Designers and engineers study past bridge issues and failures to learn how to build better structures in the future. Every new design and technological advancement is the result of lessons learned over thousands of years of bridge-building history.
From the earliest stone and wood plank structures to today’s marvels of modern technology, every evolution has come out of wear-and-tear due to weather and natural conditions, design flaws, environmental issues, injuries, accidents, or catastrophic collapses.
In the first part of this report, we’ll look at six recent innovations that have helped improve how bridges are designed, engineered, and built. In the second part, we’ll review six more.
Drones, or unmanned aerial vehicles, are a relatively new phenomenon. Most people associate them with the devices used to take panoramic pictures and shoot overhead videos, or think of them as toys that their kids play with or military devices.
Another option: They’re capable of collecting images and data about existing bridges and those under construction. Drones are able to take pictures, videos, and X-rays. They can also conduct sonic scans. The information they provide to bridge managers and engineers is concise, clear, detailed, and timely. This has taken the ability of experts to make critical decisions about structures to a higher level than ever before. Drones help make inspections more thorough and ensure that construction work is completed as intended. They are even able to help with mapping and planning for future development projects.
2. Modern lifts
Drones are able to generate images and other information that can indicate whether bridges are in good condition or might have structural problems. However, it usually takes a hands-on inspection to really understand what’s going on. Modern lifts make it possible for people to gain access to hard-to-reach areas of bridges. The latest have narrow footprints and extraordinary flexibility.
They allow inspectors and workers to safely reach extreme heights, along with providing access to sections of bridges under the roadbed. This is even possible when structures are located in precarious positions over rivers, valleys, and busy highways.
3. Thermoplastic bridges
What can be better in today’s era of climate change and environmental concern than bridges made of nearly 100% post-consumer recycled and industrial plastics? Scientists and engineers have leveraged a thermoplastic material that was first used in railroad ties to build viaducts. The materials can be used in virtually all structural components, including pilings, girders, railings, pier caps, decking, and more. The components are strong and flexible, making them a possible solution for many bridge projects.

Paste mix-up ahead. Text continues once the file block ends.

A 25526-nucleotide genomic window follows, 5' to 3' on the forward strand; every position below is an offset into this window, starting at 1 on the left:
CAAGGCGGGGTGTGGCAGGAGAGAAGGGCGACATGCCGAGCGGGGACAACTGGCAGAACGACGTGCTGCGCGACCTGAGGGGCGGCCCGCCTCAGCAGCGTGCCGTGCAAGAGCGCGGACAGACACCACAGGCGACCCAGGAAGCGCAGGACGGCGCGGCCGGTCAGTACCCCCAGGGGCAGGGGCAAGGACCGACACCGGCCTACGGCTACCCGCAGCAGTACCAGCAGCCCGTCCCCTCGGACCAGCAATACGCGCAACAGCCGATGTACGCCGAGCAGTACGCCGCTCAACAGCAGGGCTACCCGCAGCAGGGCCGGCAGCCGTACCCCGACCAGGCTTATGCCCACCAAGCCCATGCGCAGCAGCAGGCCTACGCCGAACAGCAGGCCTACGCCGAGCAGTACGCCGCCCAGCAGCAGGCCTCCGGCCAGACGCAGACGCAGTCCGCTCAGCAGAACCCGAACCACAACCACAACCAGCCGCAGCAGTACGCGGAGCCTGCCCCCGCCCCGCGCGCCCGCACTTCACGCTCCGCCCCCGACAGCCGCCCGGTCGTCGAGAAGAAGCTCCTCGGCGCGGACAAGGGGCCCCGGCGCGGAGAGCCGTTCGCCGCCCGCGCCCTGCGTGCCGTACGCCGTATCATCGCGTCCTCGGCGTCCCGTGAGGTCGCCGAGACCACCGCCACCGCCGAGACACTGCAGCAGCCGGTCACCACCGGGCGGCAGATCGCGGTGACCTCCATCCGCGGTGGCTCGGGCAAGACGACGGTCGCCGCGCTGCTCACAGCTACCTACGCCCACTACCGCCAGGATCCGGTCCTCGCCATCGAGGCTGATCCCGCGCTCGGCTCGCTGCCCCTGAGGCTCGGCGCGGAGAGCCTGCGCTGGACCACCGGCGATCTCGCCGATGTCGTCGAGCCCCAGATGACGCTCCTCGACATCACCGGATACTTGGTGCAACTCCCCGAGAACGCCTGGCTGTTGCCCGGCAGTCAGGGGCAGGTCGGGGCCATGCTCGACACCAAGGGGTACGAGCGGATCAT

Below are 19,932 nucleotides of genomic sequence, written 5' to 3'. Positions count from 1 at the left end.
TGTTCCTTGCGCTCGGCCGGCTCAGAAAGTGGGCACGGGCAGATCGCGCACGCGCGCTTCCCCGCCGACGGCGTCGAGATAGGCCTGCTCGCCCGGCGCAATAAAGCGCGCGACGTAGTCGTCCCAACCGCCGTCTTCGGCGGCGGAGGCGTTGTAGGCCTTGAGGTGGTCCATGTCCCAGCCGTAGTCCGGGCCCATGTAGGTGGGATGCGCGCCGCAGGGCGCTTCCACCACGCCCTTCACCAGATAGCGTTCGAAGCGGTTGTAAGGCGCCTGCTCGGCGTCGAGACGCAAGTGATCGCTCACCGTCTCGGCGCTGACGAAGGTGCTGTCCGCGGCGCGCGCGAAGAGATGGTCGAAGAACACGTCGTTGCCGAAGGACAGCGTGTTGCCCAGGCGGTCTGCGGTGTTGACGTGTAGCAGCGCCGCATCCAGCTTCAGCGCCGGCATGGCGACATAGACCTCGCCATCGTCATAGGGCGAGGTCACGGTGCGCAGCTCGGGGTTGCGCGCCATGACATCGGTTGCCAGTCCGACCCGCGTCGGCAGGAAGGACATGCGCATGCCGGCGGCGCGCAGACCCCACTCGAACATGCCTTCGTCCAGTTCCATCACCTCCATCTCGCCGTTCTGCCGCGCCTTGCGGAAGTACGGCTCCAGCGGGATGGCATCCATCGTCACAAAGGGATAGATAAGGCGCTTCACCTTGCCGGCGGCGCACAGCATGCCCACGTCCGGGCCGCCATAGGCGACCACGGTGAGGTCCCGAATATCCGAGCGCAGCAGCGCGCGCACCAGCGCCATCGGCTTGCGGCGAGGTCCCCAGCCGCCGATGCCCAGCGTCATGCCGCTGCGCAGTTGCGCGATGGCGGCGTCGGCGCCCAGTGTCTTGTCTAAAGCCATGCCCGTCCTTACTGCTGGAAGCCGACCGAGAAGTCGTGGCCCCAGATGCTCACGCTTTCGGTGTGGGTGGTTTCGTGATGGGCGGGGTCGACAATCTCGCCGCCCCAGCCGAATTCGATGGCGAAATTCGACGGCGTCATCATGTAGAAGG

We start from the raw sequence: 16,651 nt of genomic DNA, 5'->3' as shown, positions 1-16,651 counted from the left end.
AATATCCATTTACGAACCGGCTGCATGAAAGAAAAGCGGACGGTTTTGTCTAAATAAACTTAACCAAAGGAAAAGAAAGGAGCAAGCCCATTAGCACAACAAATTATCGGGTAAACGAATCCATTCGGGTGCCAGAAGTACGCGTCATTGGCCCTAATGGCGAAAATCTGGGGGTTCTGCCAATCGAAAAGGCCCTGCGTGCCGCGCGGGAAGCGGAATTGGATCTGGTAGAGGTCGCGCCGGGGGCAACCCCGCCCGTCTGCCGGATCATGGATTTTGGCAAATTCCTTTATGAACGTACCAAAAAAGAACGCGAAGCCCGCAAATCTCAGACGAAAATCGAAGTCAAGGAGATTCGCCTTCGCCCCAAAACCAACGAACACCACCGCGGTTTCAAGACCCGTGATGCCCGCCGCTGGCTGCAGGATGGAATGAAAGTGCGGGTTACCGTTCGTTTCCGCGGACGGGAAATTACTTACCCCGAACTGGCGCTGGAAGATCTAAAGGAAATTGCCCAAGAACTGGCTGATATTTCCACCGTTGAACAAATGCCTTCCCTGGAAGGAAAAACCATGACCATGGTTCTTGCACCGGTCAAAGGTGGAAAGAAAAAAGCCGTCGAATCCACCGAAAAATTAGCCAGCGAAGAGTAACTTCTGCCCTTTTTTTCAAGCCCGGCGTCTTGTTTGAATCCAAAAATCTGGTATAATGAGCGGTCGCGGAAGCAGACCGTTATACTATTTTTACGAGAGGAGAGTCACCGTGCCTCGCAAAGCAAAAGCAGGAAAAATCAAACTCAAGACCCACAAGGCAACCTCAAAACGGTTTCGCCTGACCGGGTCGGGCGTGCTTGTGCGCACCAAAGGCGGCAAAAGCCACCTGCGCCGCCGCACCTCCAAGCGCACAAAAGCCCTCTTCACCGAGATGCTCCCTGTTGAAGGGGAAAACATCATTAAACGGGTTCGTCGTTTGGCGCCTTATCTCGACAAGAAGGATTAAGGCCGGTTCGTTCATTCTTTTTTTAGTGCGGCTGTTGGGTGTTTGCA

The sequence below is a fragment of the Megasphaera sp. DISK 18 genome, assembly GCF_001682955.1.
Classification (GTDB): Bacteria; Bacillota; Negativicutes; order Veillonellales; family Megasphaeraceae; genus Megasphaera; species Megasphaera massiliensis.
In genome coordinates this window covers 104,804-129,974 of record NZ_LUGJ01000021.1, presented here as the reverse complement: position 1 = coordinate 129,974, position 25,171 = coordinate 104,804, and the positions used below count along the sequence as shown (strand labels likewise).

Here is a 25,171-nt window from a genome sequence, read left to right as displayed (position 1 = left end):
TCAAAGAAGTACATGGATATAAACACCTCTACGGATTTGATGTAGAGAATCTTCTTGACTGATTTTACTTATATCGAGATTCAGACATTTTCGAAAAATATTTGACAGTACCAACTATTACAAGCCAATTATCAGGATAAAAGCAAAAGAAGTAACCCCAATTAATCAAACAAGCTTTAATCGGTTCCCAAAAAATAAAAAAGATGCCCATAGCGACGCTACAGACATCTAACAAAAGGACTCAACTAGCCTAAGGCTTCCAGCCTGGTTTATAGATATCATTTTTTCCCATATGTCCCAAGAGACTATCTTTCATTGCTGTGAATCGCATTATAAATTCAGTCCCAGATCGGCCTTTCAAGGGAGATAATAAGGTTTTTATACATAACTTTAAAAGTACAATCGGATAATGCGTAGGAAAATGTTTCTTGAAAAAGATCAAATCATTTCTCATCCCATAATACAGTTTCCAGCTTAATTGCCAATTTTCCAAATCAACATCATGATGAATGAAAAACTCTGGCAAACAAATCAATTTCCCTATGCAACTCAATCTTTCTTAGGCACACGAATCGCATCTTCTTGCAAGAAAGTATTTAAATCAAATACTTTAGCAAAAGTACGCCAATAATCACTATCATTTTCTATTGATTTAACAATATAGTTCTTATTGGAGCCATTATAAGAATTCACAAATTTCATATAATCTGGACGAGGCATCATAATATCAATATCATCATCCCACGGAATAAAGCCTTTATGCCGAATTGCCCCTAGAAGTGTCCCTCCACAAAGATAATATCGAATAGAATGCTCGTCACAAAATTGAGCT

4. Prefabricated bridge elements and systems (PBES)
One of the biggest challenges faced by bridge construction crews is having to build things on site in dense, heavily-trafficked areas. PBES are bridge elements that are either built adjacent to bridge sites or completely offsite. Once completed, they’re transported to construction zones. After they arrive, they’re installed relatively quickly. This is a huge evolution from traditional on-site methods using concrete, which must be reinforced, poured, and allowed time to cure.
Added benefit: PBES components are stronger and resist weather and wear-and-tear from natural elements better than old-school materials.
5. Slide-in bridge construction (SIBC)
SIBC takes the PBES tactics covered in the section above to the ultimate level. A new replacement structure is built on temporary supports next to an existing bridge. (The new bridge typically uses many PBES elements.) Once construction is completed, the road to the existing bridge is closed. The old structure is demolished or slid out of the way. Then the new bridge is moved into place. As a final step, the approaches are connected and paved over. Traffic is often restored in as little as 48 to 72 hours.
6. Geosynthetic reinforced soil-integrated bridge systems (GRS-IBS)
GRS-IBS is a construction method that combines closely spaced geosynthetic reinforcement with granular soils into an all-new composite material. It’s used to build bridge abutments and approach embankments. The technique has become popular because the composite material is less likely to settle and create bumps at the ends of bridges.
Check out the second part of this report in our next post, where we cover six additional innovations that moved bridge development and maintenance into the future.